Scientists Stumble Upon A Leak At The Bottom Of The Ocean
There lies a hole at the Pacific Ocean’s bottom, and it has been steadily leaking liquid into the ocean. This hole is about 80 km off the Oregon coast, on the 965 km Cascadia Subduction Zone fault line that lies between northern California and Vancouver Island.
Credit: UW (University of Washington)/YouTube
Researchers are worrying that this hole could trigger a huge “megathrust” earthquake. This occurs when a tectonic plate moves below the other.
The researchers accidentally stumbled across the hole in the sea floor when they observed a stream of what appeared to be methane bubbles. In this region, methane seeps are common. To the researchers’ surprise, it wasn’t only methane. A liquid was gushing out of the seabed like a firehose.
The “water” from the hole has a different composition from that of seawater. It is 9˚C warmer compared to water around the hole and is also more like freshwater rather than saltwater. Oceanographer Evan Soloman said that it is something he has never seen, and to his knowledge, such a thing has not ever been observed before.
A stressful scenario
Liquid leaking into the biggest ocean in the world might not sound alarming. Still, this liquid — located about four kilometres below the seabed — serves as a lubricant and pressure regulator between the tectonic plates. As the spring continues leaking, it puts greater stress on the fault line.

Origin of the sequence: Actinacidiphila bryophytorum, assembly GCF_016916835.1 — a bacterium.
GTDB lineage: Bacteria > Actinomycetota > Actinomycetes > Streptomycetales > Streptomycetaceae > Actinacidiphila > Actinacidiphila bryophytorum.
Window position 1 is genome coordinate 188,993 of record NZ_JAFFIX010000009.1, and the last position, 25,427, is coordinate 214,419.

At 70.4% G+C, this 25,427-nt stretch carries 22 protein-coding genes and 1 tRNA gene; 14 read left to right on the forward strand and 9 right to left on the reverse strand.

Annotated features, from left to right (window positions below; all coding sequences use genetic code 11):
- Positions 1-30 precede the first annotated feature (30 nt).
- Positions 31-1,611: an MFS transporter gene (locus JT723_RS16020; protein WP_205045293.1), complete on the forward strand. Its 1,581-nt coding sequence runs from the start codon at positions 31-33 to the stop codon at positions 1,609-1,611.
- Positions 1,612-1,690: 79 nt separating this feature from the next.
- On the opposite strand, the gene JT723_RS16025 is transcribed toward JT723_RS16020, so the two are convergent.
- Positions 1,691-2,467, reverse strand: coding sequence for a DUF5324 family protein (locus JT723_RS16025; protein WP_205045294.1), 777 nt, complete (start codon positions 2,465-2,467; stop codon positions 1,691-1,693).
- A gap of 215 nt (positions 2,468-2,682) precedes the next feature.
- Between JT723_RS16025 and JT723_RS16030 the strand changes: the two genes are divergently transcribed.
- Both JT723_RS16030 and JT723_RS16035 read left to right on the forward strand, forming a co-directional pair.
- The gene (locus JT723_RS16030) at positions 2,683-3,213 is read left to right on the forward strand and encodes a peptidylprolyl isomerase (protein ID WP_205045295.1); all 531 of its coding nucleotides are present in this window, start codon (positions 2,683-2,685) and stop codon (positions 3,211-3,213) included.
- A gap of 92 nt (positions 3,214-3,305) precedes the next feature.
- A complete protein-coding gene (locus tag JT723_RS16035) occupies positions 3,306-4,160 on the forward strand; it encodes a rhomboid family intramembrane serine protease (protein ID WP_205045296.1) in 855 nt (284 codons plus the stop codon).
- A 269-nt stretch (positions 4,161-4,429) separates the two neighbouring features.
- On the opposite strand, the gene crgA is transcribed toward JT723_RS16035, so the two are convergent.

Soloman explained that the megathrust fault zone is similar to an air hockey table. When the fluid pressure is significantly high, the air gets turned on, meaning there is less friction, and the two plates might slip. If the fluid pressure is lower, the two plates will lock. That is when stress can pile up.
This is the first time someone has discovered a seafloor leak of this nature. Seismologists are trying rapidly to learn more about the leak as well as its effects. They are scouting for further undetected seeps along the fault line.
Reference: India Times, Wion